See Abdullah above. Gordon has the most fumbles among all NFL RBs (not just rookies), and continued that negative trend by fumbling twice against the Packers last week, getting benched by halftime. The Chargers enter week 7 at 29th in the league in rushing (86.7 yards per game). Gordon has yet to score a TD, plus RB Danny Whitehead is playing well and not going away any time soon.
Standing on the Verge
• Jamison Crowder, WAS
• Stefon Diggs, MIN
• Garrett Grayson, NO
• Sean Mannion, STL
• Bryce Petty, NYJ
• Brett Hundley, GB
• Tevin Coleman, ATL
• Thomas Rawls, SEA
• Matt Jones, WAS
• Jeremy Langford, CHI
• Javorious Allen, BAL
• Mike Davis, SF
• David Cobb, TEN
• Jay Ajayi, MIA
• Cameron Artis-Payne, CAR
• Tyler Lockett, SEA
• DeVante Parker, MIA
• Nelson Algohor, PHI
• Kevin White, CHI
• Dorial Green-Beckham, TEN
• Breshad Perriman, BAL
• Phillip Dorsett, SEA
• Devin Smith, NYJ
• Devin Funchess
• Jaelen Strong, BAL
• Ty Montgomery, GB
• Chris Conley, KC
• Sammie Coates, PIT
• Justin Hardy, ATL
• Vince Mayle, CLE
• DeAndre Smelter, SF
• Rashad Greene, JAX
• Maxx Williams, BAL
• Clive Walford, OAK
• Tyler Kroft, CIN
• Blake Bell, SF
• MyCole Pruitt, MIN
• Jesse James, PIT
Rashad Greene (designated return)
Defensive Rookie of the Year (past 25 years)
•1990 - Mark Carrier, CHI, S
•1991 - Mike Croel, DEN, LB
•1992 - Dale Carter, KC, CB
•1993 - Dana Stubblefield, SF, DT
•1994 - Tim Bowens, MIA, DT
•1995 - Hugh Douglas, NYJ, DE
•1996 - Simeon Rice, ARI, DE
•1997 - Peter Boulware, BAL, LB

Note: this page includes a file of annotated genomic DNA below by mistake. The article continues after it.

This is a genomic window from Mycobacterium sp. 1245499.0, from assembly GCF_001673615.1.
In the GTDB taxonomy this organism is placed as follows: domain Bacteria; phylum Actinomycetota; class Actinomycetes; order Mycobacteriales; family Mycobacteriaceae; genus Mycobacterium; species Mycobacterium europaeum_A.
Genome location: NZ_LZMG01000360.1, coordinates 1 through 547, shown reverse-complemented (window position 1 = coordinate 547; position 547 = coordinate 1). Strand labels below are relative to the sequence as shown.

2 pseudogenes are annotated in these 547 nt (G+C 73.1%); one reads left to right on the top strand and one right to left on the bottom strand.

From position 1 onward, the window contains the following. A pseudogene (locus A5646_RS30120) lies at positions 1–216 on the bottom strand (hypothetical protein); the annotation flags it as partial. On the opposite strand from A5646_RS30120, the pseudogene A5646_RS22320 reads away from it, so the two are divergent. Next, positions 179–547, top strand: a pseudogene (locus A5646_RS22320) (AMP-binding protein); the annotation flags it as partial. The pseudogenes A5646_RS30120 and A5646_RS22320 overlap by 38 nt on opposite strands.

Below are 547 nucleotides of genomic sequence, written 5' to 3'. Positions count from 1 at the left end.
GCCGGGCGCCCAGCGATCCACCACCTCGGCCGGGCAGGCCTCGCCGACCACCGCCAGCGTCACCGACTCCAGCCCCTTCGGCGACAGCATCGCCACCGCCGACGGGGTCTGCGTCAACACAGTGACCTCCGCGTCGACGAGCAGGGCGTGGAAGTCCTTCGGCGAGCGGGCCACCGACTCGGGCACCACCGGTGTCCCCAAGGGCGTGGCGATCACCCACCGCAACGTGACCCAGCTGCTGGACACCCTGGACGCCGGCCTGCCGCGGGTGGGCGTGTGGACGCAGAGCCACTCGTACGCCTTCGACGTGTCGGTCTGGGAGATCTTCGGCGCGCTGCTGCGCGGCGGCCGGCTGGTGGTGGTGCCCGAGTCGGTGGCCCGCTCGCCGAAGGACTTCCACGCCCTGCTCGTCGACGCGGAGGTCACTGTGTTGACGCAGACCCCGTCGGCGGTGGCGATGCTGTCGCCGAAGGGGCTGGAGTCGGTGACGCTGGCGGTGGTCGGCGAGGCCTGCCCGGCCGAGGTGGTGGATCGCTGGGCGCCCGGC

•1998 - Charles Woodson, OAK, CB
•1999 - Jevon Kearse, TEN, DE
•2000 - Brian Urlacher, CHI, LB
•2001 - Kendrell Bell, PIT, LB
•2002 - Julius Peppers, CAR, DE
•2003 - Terrell Suggs, BAL, LB
•2004 - Jonathan Vilma, NYJ, LB
•2005 - Shawne Merriman, SD, LB
•2006 - DeMeco Ryans, HOU, LB
•2007 - Patrick Willis, SF, LB
•2008 - Jerod Mayo, NE, LB
•2009 - Brian Cushing, HOU, LB
•2010 - Ndamukong Suh, DET, DT
•2011 - Von Miller, DEN, LB
•2012 - Luke Kuechly, CAR, LB
•2013 - Sheldon Richardson, NYJ, DE
•2014 - Aaron Donald, STL, DT
•DT - 4 (Two in the past half decade, after about a decade and a half interval)
•DE - 5 (Richardson the first one in over a decade)
•LB - 13 (11 in the decade and a half since 2000)
•CB - 2 (None in over a decade and a half since Charles Woodson in 1998)
•S - 1 (A quarter century since Mark Carrier in 1990)
Once again, as seen from above, LB has dominated the Defensive Rookie of the Year award (unsurprising, it is a cliché that it is the most instinctive and RB-like position on defense), especially in the last nearly decade and a half. DL has been more rare (heavily dependent on physical maturation and technical development), though there were six in the first nearly decade and a half, plus the last two in a row, with a mini-comeback for the position. The secondary has been rarer still (it is generally harder to make the number of splash plays or be as active in sheer volume from the boundary or back end of the defense, compared to the more centrally situated LB), with only one in the nearly quarter century since Mark Carrier, and Charles Woodson was over a decade and a half ago. The defensive class of '15 may not feature as strong a LB position group as we have seen in recent years, DE took a blow with the training camp ACL tear of third overall pick Dante Fowler (though there are still several other promising top 10 overall picks), DT has several starting caliber prospects (but none with the dominant upside of last year's Defensive Rookie of the Year, Aaron Donald), S might be the weakest class on either side of the ball, and CB has unexpectedly presented an early favorite.
Defensive Rookie of the Year (2015)
Player, Team, Position, Age, Pedigree, College, Height/Weight
1) Marcus Peters, KC, CB, 22, 1.18, Washington (6'0", 200)
(6 solo tackles, 1 INT AND 28 solo tackles, 3 assists, 3 INTs, 1 TD TOTAL)